As I've written before, my wife passed away about six months ago. I've been keen on seeing signs that she's still a part of my life, in any way, and
I've seen a few instances. One thing that makes me a little more sure of it is the impeccable timing of some of these seemingly random coincidences.
Yesterday morning is a good example, I'd like to hear what you all think.
I have a number of chronic health problems for a 47 year old (I blame them all on flu shots, lol) and one is a bad back, the result of an injury when
I was about 20. This manifests itself in two ways -- commonly, I have a sore upper back that waxes and wanes, but is generally held in check with
monthly chiropractic visits. I'm not a fan of claims that spinal adjustment can cure disease, but it certainly helps my back pain.
The second issue that I have is a sudden, mind numbingly painful spasm of all of the muscles on the right side of my back. This happens very rarely
-- the last time was about two years ago, but it is crippling. On that last occasion, I physically collapsed on the floor, unable to move without
searing pain, and my wife Patti had to come in and effectively pick me up. I wound up at the doctor's and he gave me a bottle of Vicodin, because
there's not much else that they can do for that sort of thing.
This Sunday morning, as I'm getting ready for church, I leaned over to put on my socks, must have twisted a little bit, and that muscle spasm starts.
First thing I think is "I am alone now, and if I fall down, I'm going to be in big trouble" and so I very gingerly straightened up, and the spasms
quieted down somewhat and eventually stopped of their own accord. My back still hurt a lot (think about how your leg feels after a muscle cramp has
stopped) but I was able to continue on with my day, and Monday I went to the chiropractor, who checked things over and pronounced me fit.
So yesterday morning (Tuesday), I came in from my morning walk with the dog, and needed to clean up his paws, which were wet and covered with leaves.
As I bent down to do so, the full onset of back spasms hit. I fell to my knees, and again, tried to figure out how I was going to get out of this --
every movement and flex that involved by back, neck or head brought on excruciating pain. It was far worse than Sunday, but I was determined to get
Finally, after a bit of trying, I was able to get back on my feet, and went upstairs to take one of those Vicodin pills that I had left over from two
years before. Previous bouts had taught me that lying down is a bad idea, because it is almost impossible to stand up again, so I decided to go back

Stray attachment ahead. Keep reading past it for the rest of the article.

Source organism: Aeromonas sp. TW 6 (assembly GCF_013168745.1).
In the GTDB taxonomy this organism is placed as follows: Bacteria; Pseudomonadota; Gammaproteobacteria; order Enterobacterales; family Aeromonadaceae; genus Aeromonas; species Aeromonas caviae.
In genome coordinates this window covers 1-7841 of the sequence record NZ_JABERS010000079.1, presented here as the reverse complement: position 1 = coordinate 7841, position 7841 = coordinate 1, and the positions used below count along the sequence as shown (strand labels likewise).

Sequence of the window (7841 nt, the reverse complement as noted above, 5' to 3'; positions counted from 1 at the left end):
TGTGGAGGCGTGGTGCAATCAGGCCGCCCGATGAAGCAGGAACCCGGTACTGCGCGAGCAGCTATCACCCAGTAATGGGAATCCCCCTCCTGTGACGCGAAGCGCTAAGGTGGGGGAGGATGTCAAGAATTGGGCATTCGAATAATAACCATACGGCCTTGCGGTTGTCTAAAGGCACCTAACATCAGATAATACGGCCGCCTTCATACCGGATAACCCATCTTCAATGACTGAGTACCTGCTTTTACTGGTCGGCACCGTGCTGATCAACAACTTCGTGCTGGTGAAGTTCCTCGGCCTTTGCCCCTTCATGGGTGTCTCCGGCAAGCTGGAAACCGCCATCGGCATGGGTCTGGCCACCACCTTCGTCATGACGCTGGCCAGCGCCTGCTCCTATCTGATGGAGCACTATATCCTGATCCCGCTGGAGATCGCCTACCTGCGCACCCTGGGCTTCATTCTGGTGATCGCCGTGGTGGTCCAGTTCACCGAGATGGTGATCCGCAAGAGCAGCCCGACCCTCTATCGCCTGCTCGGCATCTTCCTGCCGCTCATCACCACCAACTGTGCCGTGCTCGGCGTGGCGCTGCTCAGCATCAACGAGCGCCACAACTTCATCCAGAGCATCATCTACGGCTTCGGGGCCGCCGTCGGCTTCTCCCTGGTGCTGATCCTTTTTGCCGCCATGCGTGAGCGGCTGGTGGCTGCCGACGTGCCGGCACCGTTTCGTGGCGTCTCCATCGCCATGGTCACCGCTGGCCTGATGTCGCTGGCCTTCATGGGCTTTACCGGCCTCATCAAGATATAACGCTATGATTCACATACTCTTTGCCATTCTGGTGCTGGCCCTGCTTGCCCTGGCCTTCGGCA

downstairs to my office and sit at my desk until the pain pill took hold. I was able to do so, but the pain was getting worse by the minute. To try
and get my mind off of it, I stuck to my morning routine, which is to read a devotional, spend time in prayer, and then "talk" to my wife.
Now, another one of those chronic health problems that I have is, essentially, a series of degenerative lung diseases that makes respiratory distress
a real problem. Particularly in the past year, I have begun to have breathing problems that compound themselves, and require a real effort to break
out of. As I was finishing my prayers, I began to feel the spasms intensifying when I breathed, making it difficult to maintain measured breathing,
and within seconds, I felt my breathing begin to fail -- gasping for breath, gasping from the pain, gasping, wheezing, well, let's just say it wasn't
going very well as I waited for the pain medication to kick in.
But I tried to get back in control by focusing on a picture of Patti that is on my desk, and a card that she had given me for some occasion sitting
next to it. It didn't work, though, I started crying from the pain, and I know from many episodes of crying in grief that this would make things even
worse, but I couldn't stop.
Finally, through gritted teeth, with searing pain running through my back and my lungs, I wheezed out "Baby, I need you..."
Immediately, the phone rang.
My home phone, which rarely gets used, and never at 8AM. The phone that used to be on the other side of the room, but that I had moved to my desk
about a week ago, now only about a foot from the picture I was focusing on, and that I was able to reach without pain and answer.
It was my daughter, who rarely calls me, and never on that phone. She is at university and texts me quite a bit, but phone calls aren't her thing.
She immediately realized that something was very, very wrong, and was able to get me calmed down and get my breathing back to normal. By the time
that the call was ended, the Vicodin was starting to block the pain and I felt confident that things would be okay, and they were. Before hanging up,
I asked her why she'd called, and she said that she was worried, because she'd been trying to get a hold of me for a couple of days without success.
News to me -- there are no texts or missed calls on my cell phone.
So... either my beloved wife, watching over me; my loving daughter, somehow having insight that I was in distress, or one heck of a coincidence.
There is no way to know what would have happened, had she not called, but I know that I was blessed and comforted by the fact that she did,
particularly that she did at that specific instant.
One thing I don't get, though -- whether it was Patti whispering "Call your Dad" or my daughter sensing that I was in danger, the seeds of this must
have been sown several days ahead of time, for the "I have been trying to get a hold of you" factor. That is puzzling.
edit on 29-9-2010 by adjensen because: Changed subject to fit